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What is the Alford Plea and can it help?

My fiance bought a bunch of stolen property and the bill of sale has gone missing since he was put in jail. He's facing a 3-35. I'm not sure what all his charges are, I just know he's being charged with 3 separate felonies. Now, he asked me to do a search on the Alford Plea. I was just wondering if someone could help me out on this one. If you know what it is and if it would do any good in his situation. He's wanting to just do a 10 flat. I guess he understands that he's going to have to do some time no matter what. Sooo....any help? Thanks!

1 Answer

  • 1 decade ago
    Favorite Answer

    You accept guilt without ever admitting to the charges.

    In the law of the United States, an Alford plea is a plea in criminal court in which the defendant does not admit the act and asserts innocence, but admits that sufficient evidence exists with which the prosecution could likely convince a judge or jury to find the defendant guilty. Upon receiving an Alford plea from a defendant, the court may immediately pronounce the defendant guilty and impose sentence as if the defendant had otherwise been convicted of the crime.

    The Alford plea differs slightly from the nolo contendere ("no contest") plea. An Alford plea is simply a form of a guilty plea, and, as with other guilty pleas, the judge must see there is some factual basis for the plea. Therefore, a defendant's prior conviction via an Alford plea can be considered in future trials; and it will count as a "strike" if a three strikes law applies. On the other hand, a nolo contendere plea is in no way an admission of guilt, and it cannot be introduced in future trials as evidence of incorrigibility. However, courts do not have to accept a plea of nolo contendere, and this plea is not permitted in some states.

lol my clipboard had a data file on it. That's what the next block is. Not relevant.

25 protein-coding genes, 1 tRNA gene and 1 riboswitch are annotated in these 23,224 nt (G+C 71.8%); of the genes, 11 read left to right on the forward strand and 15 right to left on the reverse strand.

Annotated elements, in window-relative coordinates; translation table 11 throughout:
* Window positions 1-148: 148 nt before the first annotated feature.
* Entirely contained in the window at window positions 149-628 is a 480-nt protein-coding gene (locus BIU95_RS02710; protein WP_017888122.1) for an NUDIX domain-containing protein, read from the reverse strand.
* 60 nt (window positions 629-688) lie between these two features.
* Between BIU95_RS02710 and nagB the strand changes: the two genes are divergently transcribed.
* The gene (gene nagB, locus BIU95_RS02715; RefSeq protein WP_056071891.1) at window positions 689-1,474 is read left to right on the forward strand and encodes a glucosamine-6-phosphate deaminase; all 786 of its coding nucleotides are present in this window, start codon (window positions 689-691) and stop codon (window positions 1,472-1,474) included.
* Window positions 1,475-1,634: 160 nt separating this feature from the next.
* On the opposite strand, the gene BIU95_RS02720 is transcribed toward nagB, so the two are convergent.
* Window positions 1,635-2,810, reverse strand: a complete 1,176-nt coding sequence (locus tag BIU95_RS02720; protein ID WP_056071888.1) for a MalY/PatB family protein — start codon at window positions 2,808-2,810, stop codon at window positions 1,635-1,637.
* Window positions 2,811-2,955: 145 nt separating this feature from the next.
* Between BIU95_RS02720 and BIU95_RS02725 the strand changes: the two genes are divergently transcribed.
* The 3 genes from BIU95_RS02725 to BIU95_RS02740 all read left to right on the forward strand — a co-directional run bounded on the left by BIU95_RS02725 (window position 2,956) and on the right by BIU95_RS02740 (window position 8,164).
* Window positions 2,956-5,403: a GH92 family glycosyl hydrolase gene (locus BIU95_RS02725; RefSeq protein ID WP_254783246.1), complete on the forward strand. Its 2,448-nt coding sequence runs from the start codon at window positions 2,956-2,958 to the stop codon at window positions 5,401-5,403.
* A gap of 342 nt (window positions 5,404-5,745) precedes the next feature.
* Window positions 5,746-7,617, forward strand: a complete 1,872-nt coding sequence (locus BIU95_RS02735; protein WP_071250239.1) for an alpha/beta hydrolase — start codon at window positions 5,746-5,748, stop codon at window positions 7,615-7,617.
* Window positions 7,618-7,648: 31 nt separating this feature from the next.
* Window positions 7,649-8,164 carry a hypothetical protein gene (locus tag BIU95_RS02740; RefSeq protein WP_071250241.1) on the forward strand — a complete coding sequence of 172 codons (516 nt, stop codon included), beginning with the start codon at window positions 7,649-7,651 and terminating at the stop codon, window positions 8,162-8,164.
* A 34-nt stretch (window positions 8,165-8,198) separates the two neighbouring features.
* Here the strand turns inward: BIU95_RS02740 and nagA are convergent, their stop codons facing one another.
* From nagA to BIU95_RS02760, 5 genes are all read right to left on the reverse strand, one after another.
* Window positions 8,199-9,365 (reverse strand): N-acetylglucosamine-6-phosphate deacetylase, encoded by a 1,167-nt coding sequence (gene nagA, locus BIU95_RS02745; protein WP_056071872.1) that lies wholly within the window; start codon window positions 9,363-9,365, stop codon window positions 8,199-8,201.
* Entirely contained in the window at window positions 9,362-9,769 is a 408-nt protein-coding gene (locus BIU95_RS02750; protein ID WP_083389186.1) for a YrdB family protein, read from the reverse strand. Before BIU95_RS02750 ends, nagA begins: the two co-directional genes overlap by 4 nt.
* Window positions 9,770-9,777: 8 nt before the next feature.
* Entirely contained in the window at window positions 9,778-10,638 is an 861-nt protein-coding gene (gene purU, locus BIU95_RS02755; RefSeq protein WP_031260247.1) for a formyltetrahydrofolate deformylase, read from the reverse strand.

The Alford plea originated in the United States Supreme Court case of North Carolina v. Alford (1970), 400 US 25. Under subsequent case law, an Alford plea generally has the same effect as a plea of guilty with respect to sentencing, and use of the conviction as an aggravating factor if the defendant is later convicted of another offense.

    The Alford plea has been used in connection with plea bargains, as in the cases of Lee Boyd Malvo and Marcus Epstein.

    Source(s): "10 flat..." What an interesting way to look at it.
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